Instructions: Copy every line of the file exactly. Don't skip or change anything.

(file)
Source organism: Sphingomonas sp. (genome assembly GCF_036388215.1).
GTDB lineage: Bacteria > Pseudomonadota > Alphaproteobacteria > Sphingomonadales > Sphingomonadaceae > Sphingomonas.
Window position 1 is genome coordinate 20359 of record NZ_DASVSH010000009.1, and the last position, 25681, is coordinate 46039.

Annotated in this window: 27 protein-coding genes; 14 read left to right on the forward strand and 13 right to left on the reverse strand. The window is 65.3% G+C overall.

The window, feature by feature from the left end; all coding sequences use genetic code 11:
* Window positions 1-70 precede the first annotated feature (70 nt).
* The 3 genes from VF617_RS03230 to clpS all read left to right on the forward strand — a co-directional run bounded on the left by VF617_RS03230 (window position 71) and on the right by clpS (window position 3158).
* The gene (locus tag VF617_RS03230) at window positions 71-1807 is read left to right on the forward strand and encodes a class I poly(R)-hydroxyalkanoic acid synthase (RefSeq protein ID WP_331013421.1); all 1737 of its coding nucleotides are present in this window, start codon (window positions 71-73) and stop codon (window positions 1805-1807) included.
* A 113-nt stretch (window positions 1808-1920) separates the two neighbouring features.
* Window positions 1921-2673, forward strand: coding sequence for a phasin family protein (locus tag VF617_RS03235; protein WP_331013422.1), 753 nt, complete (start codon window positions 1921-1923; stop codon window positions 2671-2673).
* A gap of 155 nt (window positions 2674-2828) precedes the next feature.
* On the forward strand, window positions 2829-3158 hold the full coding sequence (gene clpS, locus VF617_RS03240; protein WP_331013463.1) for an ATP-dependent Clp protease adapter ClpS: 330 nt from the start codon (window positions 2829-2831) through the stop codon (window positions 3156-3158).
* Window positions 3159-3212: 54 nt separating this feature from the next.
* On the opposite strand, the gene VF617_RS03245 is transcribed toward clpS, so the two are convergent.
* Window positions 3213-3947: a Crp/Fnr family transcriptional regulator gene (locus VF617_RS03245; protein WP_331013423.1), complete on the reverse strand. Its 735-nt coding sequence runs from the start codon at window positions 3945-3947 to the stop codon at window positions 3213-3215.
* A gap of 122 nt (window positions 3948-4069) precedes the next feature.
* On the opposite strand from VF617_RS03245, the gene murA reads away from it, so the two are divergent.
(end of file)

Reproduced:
Source organism: Sphingomonas sp. (genome assembly GCF_036388215.1).
GTDB lineage: Bacteria > Pseudomonadota > Alphaproteobacteria > Sphingomonadales > Sphingomonadaceae > Sphingomonas.
Window position 1 is genome coordinate 20359 of record NZ_DASVSH010000009.1, and the last position, 25681, is coordinate 46039.

Annotated in this window: 27 protein-coding genes; 14 read left to right on the forward strand and 13 right to left on the reverse strand. The window is 65.3% G+C overall.

The window, feature by feature from the left end; all coding sequences use genetic code 11:
* Window positions 1-70 precede the first annotated feature (70 nt).
* The 3 genes from VF617_RS03230 to clpS all read left to right on the forward strand — a co-directional run bounded on the left by VF617_RS03230 (window position 71) and on the right by clpS (window position 3158).
* The gene (locus tag VF617_RS03230) at window positions 71-1807 is read left to right on the forward strand and encodes a class I poly(R)-hydroxyalkanoic acid synthase (RefSeq protein ID WP_331013421.1); all 1737 of its coding nucleotides are present in this window, start codon (window positions 71-73) and stop codon (window positions 1805-1807) included.
* A 113-nt stretch (window positions 1808-1920) separates the two neighbouring features.
* Window positions 1921-2673, forward strand: coding sequence for a phasin family protein (locus tag VF617_RS03235; protein WP_331013422.1), 753 nt, complete (start codon window positions 1921-1923; stop codon window positions 2671-2673).
* A gap of 155 nt (window positions 2674-2828) precedes the next feature.
* On the forward strand, window positions 2829-3158 hold the full coding sequence (gene clpS, locus VF617_RS03240; protein WP_331013463.1) for an ATP-dependent Clp protease adapter ClpS: 330 nt from the start codon (window positions 2829-2831) through the stop codon (window positions 3156-3158).
* Window positions 3159-3212: 54 nt separating this feature from the next.
* On the opposite strand, the gene VF617_RS03245 is transcribed toward clpS, so the two are convergent.
* Window positions 3213-3947: a Crp/Fnr family transcriptional regulator gene (locus VF617_RS03245; protein WP_331013423.1), complete on the reverse strand. Its 735-nt coding sequence runs from the start codon at window positions 3945-3947 to the stop codon at window positions 3213-3215.
* A gap of 122 nt (window positions 3948-4069) precedes the next feature.
* On the opposite strand from VF617_RS03245, the gene murA reads away from it, so the two are divergent.